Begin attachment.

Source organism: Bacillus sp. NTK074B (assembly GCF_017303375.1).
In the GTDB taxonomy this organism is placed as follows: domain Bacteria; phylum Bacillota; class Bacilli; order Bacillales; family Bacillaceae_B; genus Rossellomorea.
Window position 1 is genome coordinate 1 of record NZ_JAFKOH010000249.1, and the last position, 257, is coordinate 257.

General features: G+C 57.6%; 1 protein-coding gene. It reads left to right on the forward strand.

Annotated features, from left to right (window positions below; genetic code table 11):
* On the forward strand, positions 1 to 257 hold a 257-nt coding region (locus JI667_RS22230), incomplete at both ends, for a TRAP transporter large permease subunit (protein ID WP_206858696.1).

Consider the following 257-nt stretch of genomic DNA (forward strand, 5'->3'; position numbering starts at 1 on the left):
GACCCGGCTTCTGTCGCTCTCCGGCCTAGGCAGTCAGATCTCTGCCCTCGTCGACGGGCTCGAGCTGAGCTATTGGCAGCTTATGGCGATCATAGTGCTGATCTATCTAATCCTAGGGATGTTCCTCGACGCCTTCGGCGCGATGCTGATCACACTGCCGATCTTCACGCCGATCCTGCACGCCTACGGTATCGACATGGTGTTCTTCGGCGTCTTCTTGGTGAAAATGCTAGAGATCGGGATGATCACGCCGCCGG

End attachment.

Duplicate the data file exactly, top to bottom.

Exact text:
Source organism: Bacillus sp. NTK074B (assembly GCF_017303375.1).
In the GTDB taxonomy this organism is placed as follows: domain Bacteria; phylum Bacillota; class Bacilli; order Bacillales; family Bacillaceae_B; genus Rossellomorea.
Window position 1 is genome coordinate 1 of record NZ_JAFKOH010000249.1, and the last position, 257, is coordinate 257.

General features: G+C 57.6%; 1 protein-coding gene. It reads left to right on the forward strand.

Annotated features, from left to right (window positions below; genetic code table 11):
* On the forward strand, positions 1 to 257 hold a 257-nt coding region (locus JI667_RS22230), incomplete at both ends, for a TRAP transporter large permease subunit (protein ID WP_206858696.1).

Consider the following 257-nt stretch of genomic DNA (forward strand, 5'->3'; position numbering starts at 1 on the left):
GACCCGGCTTCTGTCGCTCTCCGGCCTAGGCAGTCAGATCTCTGCCCTCGTCGACGGGCTCGAGCTGAGCTATTGGCAGCTTATGGCGATCATAGTGCTGATCTATCTAATCCTAGGGATGTTCCTCGACGCCTTCGGCGCGATGCTGATCACACTGCCGATCTTCACGCCGATCCTGCACGCCTACGGTATCGACATGGTGTTCTTCGGCGTCTTCTTGGTGAAAATGCTAGAGATCGGGATGATCACGCCGCCGG